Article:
US and EU heading for trade war?
The United States could soon be in open conflict with two key trading partners -- the European Union and China. EU trade commissioner Cecilia Malmström met US Commerce Secretary Wilbur Ross last week in a bid to avoid US tariffs on steel and aluminium imports that are scheduled to take effect soon. But there appears to be little hope of an agreement. "Hopefully it will be a positive agenda...with no tariffs or quotas, but realistically I do not think we can hope for that," Malmström told European Parliament. The metal tariffs threaten €6.4 billion ($7.4 billion) worth of European exports and the bloc has promised swift retaliation if it is not exempted from the trade penalties. The European Union updated a list of American products earlier this month that would be hit with 25 per cent tariffs if the United States moved forward. It includes US motorcycles, denim, cigarettes, cranberry juice, and peanut butter.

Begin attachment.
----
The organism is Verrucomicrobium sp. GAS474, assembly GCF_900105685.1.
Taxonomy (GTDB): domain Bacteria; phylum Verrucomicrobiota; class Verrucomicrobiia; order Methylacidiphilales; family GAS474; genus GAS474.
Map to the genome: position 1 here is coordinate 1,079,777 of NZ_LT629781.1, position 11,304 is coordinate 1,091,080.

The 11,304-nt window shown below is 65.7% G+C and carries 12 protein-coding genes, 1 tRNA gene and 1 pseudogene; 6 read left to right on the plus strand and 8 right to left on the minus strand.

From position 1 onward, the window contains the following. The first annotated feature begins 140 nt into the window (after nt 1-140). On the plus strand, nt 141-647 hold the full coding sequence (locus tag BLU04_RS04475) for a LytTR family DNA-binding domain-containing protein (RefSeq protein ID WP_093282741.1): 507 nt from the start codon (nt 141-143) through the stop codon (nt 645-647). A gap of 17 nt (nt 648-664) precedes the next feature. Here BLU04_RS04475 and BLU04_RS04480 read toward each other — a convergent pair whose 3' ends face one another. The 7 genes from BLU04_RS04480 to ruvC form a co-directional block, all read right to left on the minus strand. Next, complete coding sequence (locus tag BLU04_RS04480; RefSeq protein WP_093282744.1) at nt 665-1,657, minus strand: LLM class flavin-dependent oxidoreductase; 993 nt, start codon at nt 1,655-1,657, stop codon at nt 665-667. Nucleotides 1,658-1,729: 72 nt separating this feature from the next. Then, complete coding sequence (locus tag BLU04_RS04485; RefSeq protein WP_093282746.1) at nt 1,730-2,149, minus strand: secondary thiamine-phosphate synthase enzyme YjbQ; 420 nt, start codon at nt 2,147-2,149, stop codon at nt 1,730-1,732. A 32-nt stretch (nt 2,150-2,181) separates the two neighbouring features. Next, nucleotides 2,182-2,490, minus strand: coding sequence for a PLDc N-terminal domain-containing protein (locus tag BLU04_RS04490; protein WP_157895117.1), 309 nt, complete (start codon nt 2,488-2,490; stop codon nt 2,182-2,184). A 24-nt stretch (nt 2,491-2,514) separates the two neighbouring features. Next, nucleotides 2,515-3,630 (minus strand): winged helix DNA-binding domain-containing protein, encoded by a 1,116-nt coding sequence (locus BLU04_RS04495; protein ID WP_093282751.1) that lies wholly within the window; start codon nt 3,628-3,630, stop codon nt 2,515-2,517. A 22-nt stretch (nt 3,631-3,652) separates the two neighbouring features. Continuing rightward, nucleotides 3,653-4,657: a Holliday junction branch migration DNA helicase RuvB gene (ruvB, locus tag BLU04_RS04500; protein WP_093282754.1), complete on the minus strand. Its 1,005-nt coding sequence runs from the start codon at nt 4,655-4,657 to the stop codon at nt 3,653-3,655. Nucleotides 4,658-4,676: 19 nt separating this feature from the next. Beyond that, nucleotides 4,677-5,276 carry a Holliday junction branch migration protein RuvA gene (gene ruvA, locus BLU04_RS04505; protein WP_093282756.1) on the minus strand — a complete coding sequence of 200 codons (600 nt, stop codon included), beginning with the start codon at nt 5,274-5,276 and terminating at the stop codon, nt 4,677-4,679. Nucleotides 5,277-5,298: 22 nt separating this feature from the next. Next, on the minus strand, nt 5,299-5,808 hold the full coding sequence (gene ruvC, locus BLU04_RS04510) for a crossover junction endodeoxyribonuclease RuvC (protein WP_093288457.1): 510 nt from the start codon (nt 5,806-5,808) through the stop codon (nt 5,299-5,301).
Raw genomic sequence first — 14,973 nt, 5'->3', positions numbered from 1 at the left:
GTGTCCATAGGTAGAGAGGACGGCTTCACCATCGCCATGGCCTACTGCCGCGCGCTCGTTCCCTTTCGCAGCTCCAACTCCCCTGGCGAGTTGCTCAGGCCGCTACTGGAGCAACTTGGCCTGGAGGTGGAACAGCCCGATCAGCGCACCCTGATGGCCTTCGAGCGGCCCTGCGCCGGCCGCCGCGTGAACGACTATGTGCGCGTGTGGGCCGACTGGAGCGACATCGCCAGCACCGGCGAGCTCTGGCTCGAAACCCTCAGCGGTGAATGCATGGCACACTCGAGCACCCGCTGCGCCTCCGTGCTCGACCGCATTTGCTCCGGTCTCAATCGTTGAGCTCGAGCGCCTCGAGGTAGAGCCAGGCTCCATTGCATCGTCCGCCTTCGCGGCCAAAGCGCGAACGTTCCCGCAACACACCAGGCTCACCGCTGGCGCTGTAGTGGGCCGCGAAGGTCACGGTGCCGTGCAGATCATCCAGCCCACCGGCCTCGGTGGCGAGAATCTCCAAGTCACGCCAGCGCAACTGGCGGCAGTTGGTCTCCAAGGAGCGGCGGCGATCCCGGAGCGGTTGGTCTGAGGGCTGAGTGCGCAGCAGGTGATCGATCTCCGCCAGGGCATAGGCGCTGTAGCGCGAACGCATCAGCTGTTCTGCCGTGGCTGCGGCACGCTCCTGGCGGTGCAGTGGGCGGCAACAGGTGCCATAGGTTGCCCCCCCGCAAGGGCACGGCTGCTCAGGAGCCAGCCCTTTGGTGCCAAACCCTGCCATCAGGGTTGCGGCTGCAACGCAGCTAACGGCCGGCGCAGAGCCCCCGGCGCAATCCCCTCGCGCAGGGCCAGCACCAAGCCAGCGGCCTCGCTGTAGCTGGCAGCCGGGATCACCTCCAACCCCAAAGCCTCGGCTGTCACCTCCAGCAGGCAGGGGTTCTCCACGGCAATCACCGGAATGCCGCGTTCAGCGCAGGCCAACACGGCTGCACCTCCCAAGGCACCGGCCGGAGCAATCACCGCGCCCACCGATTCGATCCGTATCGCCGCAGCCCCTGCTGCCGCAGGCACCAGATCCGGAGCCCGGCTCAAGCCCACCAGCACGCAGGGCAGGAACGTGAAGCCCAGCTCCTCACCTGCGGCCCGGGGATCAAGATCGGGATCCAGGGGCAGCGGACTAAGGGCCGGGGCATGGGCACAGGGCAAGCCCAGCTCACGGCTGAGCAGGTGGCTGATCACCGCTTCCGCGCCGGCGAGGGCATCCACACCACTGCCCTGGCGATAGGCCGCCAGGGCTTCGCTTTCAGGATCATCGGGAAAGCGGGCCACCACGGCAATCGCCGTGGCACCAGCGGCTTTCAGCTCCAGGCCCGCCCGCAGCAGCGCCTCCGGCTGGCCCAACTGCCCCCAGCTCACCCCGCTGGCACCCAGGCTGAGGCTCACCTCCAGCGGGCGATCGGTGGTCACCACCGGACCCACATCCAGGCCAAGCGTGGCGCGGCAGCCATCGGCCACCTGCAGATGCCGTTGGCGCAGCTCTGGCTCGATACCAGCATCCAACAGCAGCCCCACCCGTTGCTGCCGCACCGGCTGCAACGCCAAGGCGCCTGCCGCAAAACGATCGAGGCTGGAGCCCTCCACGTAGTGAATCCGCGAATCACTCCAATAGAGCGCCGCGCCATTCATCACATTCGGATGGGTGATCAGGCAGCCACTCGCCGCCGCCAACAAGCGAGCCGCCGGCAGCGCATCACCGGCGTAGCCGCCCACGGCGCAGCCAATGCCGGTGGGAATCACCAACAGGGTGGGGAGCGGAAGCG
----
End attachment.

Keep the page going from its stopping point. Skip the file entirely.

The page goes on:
The trading relationship between the two sides is worth more than $1 trillion annually. The EU exports significantly more goods to the US than the other way around, though their trade in services is fairly even. The EU-US talks come just one day after the Trump administration's surprise announcement that it would impose tariffs on about $50 billion worth of Chinese goods and restrict Chinese investment in the United States. The shock move followed intensive negotiations between both sides and an agreement to put a hold on threatened tariffs while talks progressed. The American Chamber of Commerce to the European Union, which represents US companies in the region, called on the Trump administration to show restraint. "These [US] tariff proposals could ignite a dangerous escalation in trade disputes and could also have other unintended consequences. They could have significant implications for jobs, growth and security on both sides of the Atlantic," it said in a statement. The European Union said it would respond in a "proportionate" way in order to avoid a trade war. But President Donald Trump may not see it that way. Trump had previously threatened to respond to any new EU trade barriers with a tax on vehicles made by European carmakers. Ross has already launched an investigation into whether global automobile imports are hurting US national security. Relations between the United States and European Union have also been strained over Iran. European businesses were recently burned by Trump's decision to reimpose wide-reaching sanctions on Iran, forcing some to wind down their operations in the country. The move affected billions of dollars worth of business deals. The United States has to scale down its threats and the consequences that are to follow. Dealing with allies is different.